Another floor-shuddering crash came from above and made up her mind for her. Leaving the sandwiches unmade, she crossed the kitchen and climbed the short flight of steps to the small landing that served as a catch-all at the foot of the stairs. With one hand on the railing, she called out again, “Jack? Brandt?”
“We’re fine!” Jack snapped, his gruff voice harried. “If some dumbass would stop dropping shit ...”
“Hey!” Brandt cried. Even though she couldn’t see them, Lori had no problems telling them apart -- his voice was higher than Jack’s and sounded much younger, though they were roughly the same age. Chalk that up to Jack’s dalliance with heavy smoking in his youth. “I know you’re not talking about me.”
Jack spat back, “Who the hell else do you think I’m talking about? Who else is up here?”
Lori hurried up the stairs, hoping to intercede before things went any farther. She loved both men, she did -- and she knew for a fact they loved each other; they’d been together for years before she even came along -- but God, could they fight! Like two kids in the schoolyard, brawling over stupid shit mostly, like which late night talk show comedian was funnier, and whose burgers were better, McDonald’s or Burger King’s?
And she couldn’t forget their earlier argument that day, over what type of backyard barbecue grill produced better food, charcoal or gas -- this while they were at Home Depot to buy the lumber and tools needed to finally turn their third bedroom into a craft room for her. They weren’t even there to buy a grill, for Christ’s sake, so the entire point was moot anyway, but no, they had to bicker about it the whole ride home.
Sometimes Lori thought the guys only chose opposing sides to be ornery. Secretly she suspected they liked fighting, for whatever reason. When she first met up with them, it had even been sort of cute. But two months of living with it day in and day out was getting old, and quick.
At the top of the stairs, she could hear them at it, their voices carrying down the hallway from the small bedroom at the end. The door was only partially shut.
“No, that doesn’t go there,” Jack said, his voice hard, commanding. “Give it to me, will you? You’re not following the plans --”
“What plans?” Brandt tossed back. “There are no plans, Jack. You’re making this up as you go along and you know it. We’re just building a few shelves. It isn’t rocket science.”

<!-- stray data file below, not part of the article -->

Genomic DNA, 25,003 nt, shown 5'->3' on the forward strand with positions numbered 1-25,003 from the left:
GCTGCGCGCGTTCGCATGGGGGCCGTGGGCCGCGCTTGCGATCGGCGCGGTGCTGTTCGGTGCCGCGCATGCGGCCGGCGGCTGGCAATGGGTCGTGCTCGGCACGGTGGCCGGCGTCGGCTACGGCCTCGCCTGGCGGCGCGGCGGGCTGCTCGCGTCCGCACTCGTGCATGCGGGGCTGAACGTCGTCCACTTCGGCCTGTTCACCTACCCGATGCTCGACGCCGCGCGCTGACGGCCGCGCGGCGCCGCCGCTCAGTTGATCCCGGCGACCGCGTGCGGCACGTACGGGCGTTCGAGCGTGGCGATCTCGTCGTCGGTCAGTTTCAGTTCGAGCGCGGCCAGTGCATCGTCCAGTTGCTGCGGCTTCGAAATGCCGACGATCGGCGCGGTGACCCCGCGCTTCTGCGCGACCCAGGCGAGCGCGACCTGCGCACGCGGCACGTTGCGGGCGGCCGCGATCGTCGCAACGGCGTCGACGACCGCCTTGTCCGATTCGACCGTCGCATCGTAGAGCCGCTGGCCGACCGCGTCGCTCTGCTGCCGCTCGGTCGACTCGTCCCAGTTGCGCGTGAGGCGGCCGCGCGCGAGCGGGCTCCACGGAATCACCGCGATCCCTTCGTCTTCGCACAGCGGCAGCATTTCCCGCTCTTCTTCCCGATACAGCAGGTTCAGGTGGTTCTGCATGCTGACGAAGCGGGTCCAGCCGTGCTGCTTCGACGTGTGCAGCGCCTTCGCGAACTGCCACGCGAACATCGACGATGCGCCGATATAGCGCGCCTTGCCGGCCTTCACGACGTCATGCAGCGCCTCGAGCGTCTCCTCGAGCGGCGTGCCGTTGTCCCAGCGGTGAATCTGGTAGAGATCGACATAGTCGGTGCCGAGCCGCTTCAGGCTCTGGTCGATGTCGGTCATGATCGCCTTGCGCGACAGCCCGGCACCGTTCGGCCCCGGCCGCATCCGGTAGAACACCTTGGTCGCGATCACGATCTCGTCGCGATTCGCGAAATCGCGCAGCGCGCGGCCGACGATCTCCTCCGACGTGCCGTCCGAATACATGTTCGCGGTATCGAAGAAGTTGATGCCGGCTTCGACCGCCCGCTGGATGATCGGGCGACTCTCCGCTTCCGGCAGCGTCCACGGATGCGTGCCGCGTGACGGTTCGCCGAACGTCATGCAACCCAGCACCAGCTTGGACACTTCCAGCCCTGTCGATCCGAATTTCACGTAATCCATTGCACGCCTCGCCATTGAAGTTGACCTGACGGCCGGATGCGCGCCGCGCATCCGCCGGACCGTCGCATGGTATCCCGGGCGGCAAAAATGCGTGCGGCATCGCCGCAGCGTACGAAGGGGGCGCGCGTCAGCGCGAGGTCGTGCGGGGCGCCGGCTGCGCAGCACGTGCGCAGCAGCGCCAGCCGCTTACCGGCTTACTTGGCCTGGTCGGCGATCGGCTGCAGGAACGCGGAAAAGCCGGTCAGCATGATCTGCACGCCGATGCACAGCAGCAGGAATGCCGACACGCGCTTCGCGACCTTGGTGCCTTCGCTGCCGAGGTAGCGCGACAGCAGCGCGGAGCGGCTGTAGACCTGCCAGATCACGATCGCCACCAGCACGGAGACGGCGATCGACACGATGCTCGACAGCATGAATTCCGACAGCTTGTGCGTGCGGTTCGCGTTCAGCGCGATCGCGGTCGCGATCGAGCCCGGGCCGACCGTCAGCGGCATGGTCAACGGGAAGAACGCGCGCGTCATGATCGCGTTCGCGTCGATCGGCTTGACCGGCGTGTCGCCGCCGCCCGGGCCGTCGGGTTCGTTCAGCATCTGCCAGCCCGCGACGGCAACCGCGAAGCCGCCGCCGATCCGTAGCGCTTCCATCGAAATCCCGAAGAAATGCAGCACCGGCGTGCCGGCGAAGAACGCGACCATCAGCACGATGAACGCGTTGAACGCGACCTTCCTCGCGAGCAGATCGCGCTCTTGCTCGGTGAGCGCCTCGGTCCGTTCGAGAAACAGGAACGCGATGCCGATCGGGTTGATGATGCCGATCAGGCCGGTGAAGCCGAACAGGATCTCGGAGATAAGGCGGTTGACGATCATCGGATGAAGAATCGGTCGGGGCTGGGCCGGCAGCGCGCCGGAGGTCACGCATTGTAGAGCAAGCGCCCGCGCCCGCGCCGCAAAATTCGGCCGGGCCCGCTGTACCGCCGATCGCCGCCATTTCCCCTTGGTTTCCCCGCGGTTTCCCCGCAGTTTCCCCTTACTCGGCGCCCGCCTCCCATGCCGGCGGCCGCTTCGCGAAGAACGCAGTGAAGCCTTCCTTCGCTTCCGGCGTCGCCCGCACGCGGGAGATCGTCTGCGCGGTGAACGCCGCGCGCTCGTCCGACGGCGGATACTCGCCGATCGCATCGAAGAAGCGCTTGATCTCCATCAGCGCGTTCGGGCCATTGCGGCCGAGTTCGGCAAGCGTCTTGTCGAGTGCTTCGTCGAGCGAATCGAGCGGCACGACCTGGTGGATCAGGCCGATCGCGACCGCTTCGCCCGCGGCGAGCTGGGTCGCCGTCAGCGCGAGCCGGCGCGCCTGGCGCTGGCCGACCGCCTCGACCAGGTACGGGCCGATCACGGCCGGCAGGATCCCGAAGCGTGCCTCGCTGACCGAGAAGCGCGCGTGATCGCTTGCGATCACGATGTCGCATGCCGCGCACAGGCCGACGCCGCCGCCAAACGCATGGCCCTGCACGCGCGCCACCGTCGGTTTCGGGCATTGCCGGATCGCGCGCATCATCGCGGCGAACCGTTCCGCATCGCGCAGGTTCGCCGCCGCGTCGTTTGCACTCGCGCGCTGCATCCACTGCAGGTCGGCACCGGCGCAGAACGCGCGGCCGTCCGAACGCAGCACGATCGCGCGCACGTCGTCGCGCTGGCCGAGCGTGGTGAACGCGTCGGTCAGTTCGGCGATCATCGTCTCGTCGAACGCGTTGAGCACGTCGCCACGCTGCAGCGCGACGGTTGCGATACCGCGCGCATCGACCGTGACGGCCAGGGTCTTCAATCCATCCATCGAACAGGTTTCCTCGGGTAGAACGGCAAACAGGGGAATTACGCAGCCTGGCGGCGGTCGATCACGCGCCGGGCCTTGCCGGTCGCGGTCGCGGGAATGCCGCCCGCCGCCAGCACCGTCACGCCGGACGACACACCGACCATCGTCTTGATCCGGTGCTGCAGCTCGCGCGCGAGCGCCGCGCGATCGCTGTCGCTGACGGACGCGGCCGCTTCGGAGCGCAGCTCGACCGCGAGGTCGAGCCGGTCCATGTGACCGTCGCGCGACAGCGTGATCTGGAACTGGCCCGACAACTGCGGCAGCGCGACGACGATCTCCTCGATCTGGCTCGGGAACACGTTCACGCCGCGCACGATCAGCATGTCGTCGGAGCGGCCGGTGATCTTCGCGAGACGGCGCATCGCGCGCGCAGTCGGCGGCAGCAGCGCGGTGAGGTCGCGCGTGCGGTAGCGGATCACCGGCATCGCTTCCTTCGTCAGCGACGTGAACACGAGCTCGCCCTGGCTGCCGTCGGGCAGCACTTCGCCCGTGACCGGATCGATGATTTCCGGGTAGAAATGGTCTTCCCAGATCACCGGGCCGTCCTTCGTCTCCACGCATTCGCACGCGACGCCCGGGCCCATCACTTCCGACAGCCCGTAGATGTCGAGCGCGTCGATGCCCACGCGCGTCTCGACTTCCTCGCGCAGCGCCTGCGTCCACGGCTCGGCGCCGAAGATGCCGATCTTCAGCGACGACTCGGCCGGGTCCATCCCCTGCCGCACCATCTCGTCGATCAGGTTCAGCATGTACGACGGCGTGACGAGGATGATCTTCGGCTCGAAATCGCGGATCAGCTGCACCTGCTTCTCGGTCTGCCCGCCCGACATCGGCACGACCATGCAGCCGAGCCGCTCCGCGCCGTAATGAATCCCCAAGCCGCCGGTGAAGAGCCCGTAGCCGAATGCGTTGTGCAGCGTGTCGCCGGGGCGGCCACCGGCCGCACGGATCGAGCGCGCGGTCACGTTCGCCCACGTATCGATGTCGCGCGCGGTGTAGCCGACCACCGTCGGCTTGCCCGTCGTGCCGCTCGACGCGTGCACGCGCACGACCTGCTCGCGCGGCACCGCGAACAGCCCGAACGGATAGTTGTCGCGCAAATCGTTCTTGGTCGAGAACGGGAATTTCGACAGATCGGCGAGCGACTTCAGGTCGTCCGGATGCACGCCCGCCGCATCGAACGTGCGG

“You’re using the wrong wood,” Jack told him. “We got the two-by-fours for the shelves and the longer slats are for the sides, so put down the saw already. We’re not cutting anything yet.”
Brandt muttered darkly, “I’ll cut you.”
That earned him a sharp bark of a laugh. “Yeah, try it and I’ll break your goddamn arm. Just listen to me for once in your life, will you already? I said --”
“I heard what you said! This is your goddamn project, not mine. So you know what? Why don’t you just make the whole fucking thing yourself?”
Something clattered to the floor --Lori hoped it wasn’t the saw, jeez, Brandt knew better than to be throwing tools around, didn’t he? She headed down the hall, hoping to diffuse the situation. “Hey, guys?” she called out, keeping her voice bright and cheery. “I’m making sandwiches for lunch. If you want --”
Suddenly the door surged open and Brandt filled the doorway. He only stood a head taller than Lori did, but he had wide shoulders and a broad chest that tapered down to a narrow waist, and high, firm buttocks she and Jack loved to squeeze with both hands. His blond hair, not easily tamed under the best of circumstances, currently flew out in all directions, probably because he’d been running his hands through it all morning in frustration. His gray-green eyes flashed with anger that dimmed when he saw her, but he was too riled up at Jack to stop.
“Lori,” he said tersely with a nod, then shouldered her aside as gently as he could before he stormed off down the hall. At the end, he swiveled on one foot, holding onto the newel post for balance, and thundered down the stairs.
Two seconds later, she heard the apartment door open then slam shut as he went outside.
She toyed with the idea of running after him, but really, that wasn’t her place. It wasn’t her fault he’d gone off in a huff now, was it? Jack really should go after him ...
From the soon-to-be craft room came the sound of wooden shelves tumbling to the ground, followed by Jack cursing and kicking them out of his way. No, she’d known the two men long enough to know the likelihood of Jack going after Brandt to apologize was about the same as her suddenly getting selected to be America’s Next Top Model. Sure, she was pretty enough to look at, but she wasn’t walking down any runways in her size twelve cutoff jean shorts anytime soon.
Cautiously she placed a hand on the door frame and peered inside the room. Her chipper voice really sounded forced now. “What ‘cha doing?”